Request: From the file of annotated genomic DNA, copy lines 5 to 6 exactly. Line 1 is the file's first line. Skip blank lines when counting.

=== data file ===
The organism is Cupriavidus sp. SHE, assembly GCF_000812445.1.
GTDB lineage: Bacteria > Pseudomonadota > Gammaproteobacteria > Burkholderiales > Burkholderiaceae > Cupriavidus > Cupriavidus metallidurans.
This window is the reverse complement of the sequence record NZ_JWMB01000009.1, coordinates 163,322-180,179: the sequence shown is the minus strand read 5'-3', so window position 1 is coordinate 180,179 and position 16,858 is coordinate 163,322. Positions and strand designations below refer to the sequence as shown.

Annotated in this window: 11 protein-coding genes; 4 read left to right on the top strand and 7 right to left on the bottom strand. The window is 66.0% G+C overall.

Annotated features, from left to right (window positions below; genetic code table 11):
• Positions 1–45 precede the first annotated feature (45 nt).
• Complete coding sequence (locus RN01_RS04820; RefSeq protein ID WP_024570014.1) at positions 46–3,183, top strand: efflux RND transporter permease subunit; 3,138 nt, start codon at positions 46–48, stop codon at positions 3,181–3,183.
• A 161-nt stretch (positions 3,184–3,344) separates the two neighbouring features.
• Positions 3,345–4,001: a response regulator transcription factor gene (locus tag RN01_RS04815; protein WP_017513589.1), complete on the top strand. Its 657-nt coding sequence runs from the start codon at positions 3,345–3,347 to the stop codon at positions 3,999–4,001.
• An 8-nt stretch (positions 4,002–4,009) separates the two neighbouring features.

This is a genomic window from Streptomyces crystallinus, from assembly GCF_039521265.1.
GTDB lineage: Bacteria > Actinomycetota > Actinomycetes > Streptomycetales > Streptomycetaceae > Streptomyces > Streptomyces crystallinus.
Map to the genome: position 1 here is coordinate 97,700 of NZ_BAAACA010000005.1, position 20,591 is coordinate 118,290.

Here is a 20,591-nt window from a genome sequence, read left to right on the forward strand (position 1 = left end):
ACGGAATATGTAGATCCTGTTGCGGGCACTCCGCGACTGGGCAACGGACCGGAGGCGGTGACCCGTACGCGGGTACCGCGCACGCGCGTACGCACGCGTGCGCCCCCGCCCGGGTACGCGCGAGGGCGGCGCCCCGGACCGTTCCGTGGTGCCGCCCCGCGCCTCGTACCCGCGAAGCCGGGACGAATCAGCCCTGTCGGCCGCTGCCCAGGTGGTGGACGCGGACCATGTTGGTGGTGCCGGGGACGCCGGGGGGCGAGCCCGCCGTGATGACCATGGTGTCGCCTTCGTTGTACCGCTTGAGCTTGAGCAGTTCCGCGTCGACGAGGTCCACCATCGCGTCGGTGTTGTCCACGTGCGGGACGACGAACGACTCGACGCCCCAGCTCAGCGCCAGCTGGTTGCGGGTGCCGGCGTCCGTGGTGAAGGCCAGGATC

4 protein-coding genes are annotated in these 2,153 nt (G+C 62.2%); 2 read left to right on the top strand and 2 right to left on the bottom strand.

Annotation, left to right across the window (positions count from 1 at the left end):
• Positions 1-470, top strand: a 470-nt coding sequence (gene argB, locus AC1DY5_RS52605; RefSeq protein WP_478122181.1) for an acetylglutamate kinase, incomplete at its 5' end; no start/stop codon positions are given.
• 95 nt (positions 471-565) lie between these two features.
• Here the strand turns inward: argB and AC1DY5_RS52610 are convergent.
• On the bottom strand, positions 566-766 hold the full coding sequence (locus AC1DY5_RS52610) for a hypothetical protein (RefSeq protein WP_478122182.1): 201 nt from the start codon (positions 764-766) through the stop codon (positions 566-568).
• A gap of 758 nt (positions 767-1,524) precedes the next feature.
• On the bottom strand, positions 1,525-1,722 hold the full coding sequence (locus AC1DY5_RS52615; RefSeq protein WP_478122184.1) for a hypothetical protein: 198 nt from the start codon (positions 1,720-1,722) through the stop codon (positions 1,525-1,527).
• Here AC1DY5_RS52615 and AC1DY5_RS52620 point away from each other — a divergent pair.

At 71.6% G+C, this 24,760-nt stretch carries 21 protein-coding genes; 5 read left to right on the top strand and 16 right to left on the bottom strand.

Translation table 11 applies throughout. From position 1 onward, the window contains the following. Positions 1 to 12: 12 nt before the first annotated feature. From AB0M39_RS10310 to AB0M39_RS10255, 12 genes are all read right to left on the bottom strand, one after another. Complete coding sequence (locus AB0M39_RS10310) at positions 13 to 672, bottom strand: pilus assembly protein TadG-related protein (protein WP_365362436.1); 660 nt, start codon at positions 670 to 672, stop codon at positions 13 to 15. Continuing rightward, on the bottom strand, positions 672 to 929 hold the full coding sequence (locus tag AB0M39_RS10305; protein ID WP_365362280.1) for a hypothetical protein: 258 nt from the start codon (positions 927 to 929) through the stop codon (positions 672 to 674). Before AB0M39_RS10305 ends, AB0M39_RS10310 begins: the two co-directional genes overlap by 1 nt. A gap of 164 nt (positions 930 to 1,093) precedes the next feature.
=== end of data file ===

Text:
Annotated features, from left to right (window positions below; genetic code table 11):
• Positions 1–45 precede the first annotated feature (45 nt).